Hepatitis C can show no symptoms until advanced liver damage develops.
Hepatitis C is a treatable disease if identified before significant complications develop.
Hepatitis C virus is the most common cause of chronic viral liver disease in the United States. It is estimated that 1.8% of the U.S population (about 4 million Americans) are infected with Hepatitis C.
The majority of the Hepatitis C patients were likely infected during 1970s and 1980s when rates were highest. CDC estimates that there are 30,000 new acute cases of hepatitis C each year.
In the United States, Hepatitis C virus (HCV) is the most common cause of liver fibrosis (cirrhosis) and liver cancer.
Hepatitis C is spread primarily by contact with blood and blood products. The use of injection illicit drugs is the most common mode of disease transmission including those people who injected illicit drugs only one time many years ago. People who received blood transfusions, transfusion of blood products or organ donations prior to 1992 at a time when more sensitive tests for HCV were introduced for blood screening, are at risk for Hepatitis C infection.
Other persons at increased risk for Hepatitis C include long term dialysis patients, people with tattoos and body piercing other than pierced ears, health care workers after exposure (ie, needle stick or splashes to the eye) from the blood of an infected patient, infants born to HCV-infected mothers, people with high –risk sexual behavior, multiple partners and sexually transmitted diseases, people who snore cocaine using shared equipment and people who have shared toothbrushes, razors and other personal items with a family member who is HCV infected.
Hepatitis C can be transmitted by sex, but this is rare, accounting for less than 1% of overall cases. Sexual transmission is more common in men having sex with men.
No, at present time Hepatitis C vaccine is not available.
The majority of people with chronic Hepatitis C have no symptoms of liver disease, but some patients may complain of abdominal pain, fatigue, itching or nausea. Once the patient develops cirrhosis, signs and symptoms may be more prominent. These symptoms may include confusion, jaundice (yellowish eyes and skin), abnormal bleeding, easy bruising and abdominal swelling.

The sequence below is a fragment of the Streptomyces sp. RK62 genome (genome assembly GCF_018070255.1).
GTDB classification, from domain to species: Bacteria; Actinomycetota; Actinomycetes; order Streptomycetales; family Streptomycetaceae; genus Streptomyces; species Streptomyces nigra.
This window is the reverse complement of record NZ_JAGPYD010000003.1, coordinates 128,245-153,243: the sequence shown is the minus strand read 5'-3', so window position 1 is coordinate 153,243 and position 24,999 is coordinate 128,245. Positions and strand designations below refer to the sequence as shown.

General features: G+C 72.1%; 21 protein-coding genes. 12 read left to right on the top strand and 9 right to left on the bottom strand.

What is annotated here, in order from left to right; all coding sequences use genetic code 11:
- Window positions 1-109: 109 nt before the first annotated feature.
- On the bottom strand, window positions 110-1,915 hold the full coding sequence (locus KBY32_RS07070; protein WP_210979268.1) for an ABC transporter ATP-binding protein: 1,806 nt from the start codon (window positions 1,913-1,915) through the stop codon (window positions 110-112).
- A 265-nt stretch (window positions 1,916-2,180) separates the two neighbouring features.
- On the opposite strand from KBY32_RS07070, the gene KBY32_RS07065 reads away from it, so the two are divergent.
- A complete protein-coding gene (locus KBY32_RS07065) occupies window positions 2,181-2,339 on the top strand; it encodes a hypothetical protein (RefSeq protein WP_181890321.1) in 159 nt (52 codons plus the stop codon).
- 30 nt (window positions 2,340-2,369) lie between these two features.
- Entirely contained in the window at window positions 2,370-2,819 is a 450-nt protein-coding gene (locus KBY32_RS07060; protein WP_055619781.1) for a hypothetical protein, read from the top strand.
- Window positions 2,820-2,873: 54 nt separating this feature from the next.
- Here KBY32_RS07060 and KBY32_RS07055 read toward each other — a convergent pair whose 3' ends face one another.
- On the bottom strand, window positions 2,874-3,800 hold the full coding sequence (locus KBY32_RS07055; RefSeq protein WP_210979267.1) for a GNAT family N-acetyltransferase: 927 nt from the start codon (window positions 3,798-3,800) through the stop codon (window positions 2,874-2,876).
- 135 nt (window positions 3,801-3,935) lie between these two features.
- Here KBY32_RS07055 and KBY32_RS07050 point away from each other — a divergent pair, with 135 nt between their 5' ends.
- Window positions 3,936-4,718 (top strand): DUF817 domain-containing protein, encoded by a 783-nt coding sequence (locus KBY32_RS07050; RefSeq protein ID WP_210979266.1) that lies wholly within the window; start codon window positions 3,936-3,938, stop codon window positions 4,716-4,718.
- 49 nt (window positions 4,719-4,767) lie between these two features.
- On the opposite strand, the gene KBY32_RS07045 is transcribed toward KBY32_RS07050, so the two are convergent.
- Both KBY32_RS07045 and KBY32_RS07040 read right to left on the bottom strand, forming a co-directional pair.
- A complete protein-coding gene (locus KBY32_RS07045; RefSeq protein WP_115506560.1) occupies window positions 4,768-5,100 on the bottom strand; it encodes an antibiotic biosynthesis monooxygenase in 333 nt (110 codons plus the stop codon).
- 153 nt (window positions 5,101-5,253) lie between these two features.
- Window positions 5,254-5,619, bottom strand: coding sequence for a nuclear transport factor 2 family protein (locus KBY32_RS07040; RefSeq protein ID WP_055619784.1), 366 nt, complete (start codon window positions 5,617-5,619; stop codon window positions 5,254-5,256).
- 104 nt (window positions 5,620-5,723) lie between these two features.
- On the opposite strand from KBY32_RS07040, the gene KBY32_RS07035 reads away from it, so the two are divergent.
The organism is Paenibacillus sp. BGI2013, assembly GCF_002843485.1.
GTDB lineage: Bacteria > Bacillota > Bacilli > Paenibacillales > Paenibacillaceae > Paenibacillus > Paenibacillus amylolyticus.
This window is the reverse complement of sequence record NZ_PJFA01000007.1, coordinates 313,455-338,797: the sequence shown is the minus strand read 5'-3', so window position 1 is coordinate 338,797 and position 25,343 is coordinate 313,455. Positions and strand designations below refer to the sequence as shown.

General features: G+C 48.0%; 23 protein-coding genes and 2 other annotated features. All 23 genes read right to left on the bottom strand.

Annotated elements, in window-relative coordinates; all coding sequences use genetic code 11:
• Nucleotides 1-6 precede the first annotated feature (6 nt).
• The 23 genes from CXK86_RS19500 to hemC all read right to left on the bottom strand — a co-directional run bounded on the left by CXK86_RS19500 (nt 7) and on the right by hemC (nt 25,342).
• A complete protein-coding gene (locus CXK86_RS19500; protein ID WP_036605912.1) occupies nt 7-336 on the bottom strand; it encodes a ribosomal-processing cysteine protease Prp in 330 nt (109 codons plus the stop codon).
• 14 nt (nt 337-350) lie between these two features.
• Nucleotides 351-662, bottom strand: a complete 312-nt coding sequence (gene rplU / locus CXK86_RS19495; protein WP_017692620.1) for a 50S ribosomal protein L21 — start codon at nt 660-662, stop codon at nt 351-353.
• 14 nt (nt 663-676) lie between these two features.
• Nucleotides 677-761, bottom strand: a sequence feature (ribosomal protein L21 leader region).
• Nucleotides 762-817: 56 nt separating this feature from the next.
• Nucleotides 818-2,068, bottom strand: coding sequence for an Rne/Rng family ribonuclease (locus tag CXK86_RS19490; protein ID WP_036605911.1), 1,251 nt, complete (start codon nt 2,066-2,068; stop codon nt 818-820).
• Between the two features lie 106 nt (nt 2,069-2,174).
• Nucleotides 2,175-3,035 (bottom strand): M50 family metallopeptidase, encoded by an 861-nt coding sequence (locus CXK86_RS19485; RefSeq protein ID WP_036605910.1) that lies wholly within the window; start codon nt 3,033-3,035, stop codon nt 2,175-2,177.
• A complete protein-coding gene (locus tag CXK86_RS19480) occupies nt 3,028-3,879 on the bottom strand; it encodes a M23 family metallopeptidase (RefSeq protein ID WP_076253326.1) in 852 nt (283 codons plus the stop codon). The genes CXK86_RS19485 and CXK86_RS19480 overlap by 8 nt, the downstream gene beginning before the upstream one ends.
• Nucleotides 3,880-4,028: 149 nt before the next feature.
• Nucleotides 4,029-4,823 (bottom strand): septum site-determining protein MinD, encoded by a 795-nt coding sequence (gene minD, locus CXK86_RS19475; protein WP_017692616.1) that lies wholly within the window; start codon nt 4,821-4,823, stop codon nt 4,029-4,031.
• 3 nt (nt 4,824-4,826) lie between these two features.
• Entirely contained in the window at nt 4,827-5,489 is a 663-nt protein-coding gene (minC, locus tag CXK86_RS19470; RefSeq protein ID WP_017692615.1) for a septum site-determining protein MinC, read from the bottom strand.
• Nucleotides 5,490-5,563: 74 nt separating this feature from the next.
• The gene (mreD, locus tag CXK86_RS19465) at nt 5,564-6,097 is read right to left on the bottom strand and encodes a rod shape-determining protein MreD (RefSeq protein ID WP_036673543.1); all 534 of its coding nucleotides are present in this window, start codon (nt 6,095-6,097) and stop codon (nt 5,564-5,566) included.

Hepatitis C can also cause diabetes (this is related to body’s immune response to the virus and occurs three times more frequently in hepatitis C infected patients), kidney disease and skin rash.
Several blood tests are available to check for detecting the Hepatitis C antibody and Hepatitis C viral load.
You should know that the liver enzymes could be completely normal in many patients with HCV infection, so it is very important to ask your doctor to check the HCV antibody if you have or had any risk factors for HCV infection.
A diagnosis of Hepatitis C infection doesn’t necessarily mean you need treatment. If you have only slight liver abnormalities, you may not need treatment, because your risk of future liver problem is very low. Hepatitis C infection is treated with antiviral medications intended to clear the virus from your body.
Patients with chronic Hepatitis C should receive genotype testing to determine the treatment approach. There are six types of Hepatitis C genotypes and patients have different responses to treatment depending on their genotype. Combination of medications taken over several weeks (between 6 months to one year) with Pegylated interferon and Ribavirin is the treatment of choice. Although Depends on the Genotype you may need to undergo combination therapy with three medications (Pegylated interferon, Ribavirin and Telaprevir or Boceprevir).
If you have or had any risk factors for Hepatitis C, talk to your doctor to be screened for Hepatitis C.